Unclean Medical Instruments and Tools
Medical instruments and tools left unwashed after being used on previous patients can carry germs that infect new patients who use them. This is especially true for items like stethoscopes and blood pressure cuffs that touch multiple people during a single day. However, the real danger tends to come from contaminated surgical equipment. Surgeries already carry many inherent risks, but failing to clean surgical tools or sterilize the site and the doctor’s hands before the operation can easily cause a patient to become dangerously infected.
Failure to Wear Protective Medical Gear
If a doctor or nurse fails to wear protective gear, they can easily transmit infections to their patients. This is especially true if the patient is immunocompromised. This usually occurs when a medical professional fails to follow the standard procedures established by the hospital, like washing their hands before treating each patient, using gloves when touching body fluids, or failing to wear a mask or protective face gear. If these safety guidelines are not followed, it is much more likely that a healthcare worker expose an infection to others.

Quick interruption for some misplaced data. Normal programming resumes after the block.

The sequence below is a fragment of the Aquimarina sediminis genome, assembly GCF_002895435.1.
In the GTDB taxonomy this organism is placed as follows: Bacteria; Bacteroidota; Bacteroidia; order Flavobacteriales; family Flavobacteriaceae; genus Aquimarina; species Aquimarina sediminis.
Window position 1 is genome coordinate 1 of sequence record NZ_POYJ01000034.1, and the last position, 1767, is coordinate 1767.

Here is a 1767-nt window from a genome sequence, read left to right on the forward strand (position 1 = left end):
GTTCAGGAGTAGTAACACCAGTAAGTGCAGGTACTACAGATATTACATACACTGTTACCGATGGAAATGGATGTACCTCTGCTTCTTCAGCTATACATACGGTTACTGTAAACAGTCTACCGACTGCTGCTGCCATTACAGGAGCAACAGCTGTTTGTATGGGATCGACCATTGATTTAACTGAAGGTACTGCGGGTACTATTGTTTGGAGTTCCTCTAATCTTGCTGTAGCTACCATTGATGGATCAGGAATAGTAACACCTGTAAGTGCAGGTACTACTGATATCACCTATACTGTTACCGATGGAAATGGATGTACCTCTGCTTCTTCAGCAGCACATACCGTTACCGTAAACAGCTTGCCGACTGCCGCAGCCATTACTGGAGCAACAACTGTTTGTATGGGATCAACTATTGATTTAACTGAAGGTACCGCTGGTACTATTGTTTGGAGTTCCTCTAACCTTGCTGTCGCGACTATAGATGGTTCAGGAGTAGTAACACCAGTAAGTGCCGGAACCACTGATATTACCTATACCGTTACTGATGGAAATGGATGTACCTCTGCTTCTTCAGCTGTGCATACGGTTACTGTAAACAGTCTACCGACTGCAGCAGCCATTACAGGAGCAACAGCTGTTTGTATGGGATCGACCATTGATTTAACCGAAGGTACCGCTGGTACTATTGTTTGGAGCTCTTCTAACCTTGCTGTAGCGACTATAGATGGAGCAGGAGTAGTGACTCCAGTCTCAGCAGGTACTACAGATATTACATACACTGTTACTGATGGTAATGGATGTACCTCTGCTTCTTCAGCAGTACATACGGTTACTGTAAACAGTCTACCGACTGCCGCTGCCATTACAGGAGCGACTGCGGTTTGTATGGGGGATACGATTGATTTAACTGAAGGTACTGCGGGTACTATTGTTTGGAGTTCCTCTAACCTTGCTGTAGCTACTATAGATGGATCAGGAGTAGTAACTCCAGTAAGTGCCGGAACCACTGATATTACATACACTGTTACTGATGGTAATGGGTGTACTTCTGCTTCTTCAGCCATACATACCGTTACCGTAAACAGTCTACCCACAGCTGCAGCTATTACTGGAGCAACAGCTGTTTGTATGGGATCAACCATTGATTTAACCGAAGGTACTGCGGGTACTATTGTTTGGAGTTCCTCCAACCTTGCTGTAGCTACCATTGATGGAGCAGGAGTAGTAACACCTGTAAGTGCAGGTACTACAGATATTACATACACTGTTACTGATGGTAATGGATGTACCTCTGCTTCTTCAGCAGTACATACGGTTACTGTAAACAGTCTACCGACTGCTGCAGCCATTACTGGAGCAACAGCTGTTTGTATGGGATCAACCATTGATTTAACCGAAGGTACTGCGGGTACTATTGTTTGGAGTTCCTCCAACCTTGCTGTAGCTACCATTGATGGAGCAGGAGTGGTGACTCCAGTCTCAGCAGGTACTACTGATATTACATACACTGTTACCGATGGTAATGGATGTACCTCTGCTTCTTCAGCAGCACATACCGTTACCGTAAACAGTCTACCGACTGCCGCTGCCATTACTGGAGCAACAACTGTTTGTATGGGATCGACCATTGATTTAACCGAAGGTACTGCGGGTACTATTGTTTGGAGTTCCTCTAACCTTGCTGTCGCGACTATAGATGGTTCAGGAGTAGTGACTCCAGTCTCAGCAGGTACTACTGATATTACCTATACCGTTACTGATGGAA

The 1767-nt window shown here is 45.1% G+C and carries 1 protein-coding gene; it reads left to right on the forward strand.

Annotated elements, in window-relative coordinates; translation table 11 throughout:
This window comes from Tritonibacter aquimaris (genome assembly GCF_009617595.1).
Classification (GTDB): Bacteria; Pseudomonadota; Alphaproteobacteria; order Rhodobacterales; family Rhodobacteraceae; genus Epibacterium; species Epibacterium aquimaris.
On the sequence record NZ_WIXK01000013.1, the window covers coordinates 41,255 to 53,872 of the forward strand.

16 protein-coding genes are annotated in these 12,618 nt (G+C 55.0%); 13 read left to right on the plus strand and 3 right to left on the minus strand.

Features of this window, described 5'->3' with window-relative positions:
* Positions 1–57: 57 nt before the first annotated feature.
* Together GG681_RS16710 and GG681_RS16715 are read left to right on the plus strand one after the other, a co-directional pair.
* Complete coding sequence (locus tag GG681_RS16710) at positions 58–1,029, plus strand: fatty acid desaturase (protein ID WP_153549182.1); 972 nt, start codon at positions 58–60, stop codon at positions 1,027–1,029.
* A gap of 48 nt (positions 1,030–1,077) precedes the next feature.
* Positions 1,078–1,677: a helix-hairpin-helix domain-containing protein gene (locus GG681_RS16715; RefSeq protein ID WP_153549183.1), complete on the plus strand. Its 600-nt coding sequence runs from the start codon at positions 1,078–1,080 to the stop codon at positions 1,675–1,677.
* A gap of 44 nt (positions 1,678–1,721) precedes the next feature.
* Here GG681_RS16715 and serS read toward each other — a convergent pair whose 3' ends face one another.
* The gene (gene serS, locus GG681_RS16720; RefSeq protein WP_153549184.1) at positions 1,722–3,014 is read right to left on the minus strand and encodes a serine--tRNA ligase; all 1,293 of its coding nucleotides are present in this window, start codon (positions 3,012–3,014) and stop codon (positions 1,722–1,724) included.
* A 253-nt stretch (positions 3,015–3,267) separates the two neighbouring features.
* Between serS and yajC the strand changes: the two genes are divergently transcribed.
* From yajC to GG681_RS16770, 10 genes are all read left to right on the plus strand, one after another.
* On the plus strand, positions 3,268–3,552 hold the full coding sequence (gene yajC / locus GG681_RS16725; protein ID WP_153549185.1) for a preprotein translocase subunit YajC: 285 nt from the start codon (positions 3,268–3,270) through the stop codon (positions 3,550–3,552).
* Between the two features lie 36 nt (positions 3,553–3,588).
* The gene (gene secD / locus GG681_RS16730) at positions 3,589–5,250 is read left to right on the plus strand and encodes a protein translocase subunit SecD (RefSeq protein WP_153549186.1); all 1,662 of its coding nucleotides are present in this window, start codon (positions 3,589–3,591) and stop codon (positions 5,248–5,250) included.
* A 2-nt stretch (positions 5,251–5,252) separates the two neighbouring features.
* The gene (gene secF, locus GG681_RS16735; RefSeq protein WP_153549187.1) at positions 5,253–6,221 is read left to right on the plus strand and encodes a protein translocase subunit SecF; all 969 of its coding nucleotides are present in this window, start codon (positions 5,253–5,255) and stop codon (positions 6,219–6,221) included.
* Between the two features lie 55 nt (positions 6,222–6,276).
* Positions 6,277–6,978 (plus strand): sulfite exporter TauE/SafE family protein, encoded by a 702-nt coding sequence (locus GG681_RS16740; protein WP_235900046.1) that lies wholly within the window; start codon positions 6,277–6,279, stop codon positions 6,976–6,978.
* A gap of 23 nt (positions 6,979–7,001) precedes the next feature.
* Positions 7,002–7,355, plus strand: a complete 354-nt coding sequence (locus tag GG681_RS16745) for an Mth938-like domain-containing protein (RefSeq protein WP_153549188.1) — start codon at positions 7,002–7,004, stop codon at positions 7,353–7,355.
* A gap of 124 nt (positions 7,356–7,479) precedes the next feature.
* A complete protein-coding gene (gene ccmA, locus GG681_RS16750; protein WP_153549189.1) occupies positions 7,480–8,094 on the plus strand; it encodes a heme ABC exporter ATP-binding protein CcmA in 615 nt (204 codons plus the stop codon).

Complications from Infections from Maryland Hospitals
Hospitals and other medical facilities are full of bacteria. it is not uncommon for patients to get an infection from a surgical procedure or another patient. If quickly diagnosed and treated, HAIs may not cause any significant medical complications. However, an undetected or untreated infection can result in sepsis, septic shock, or death.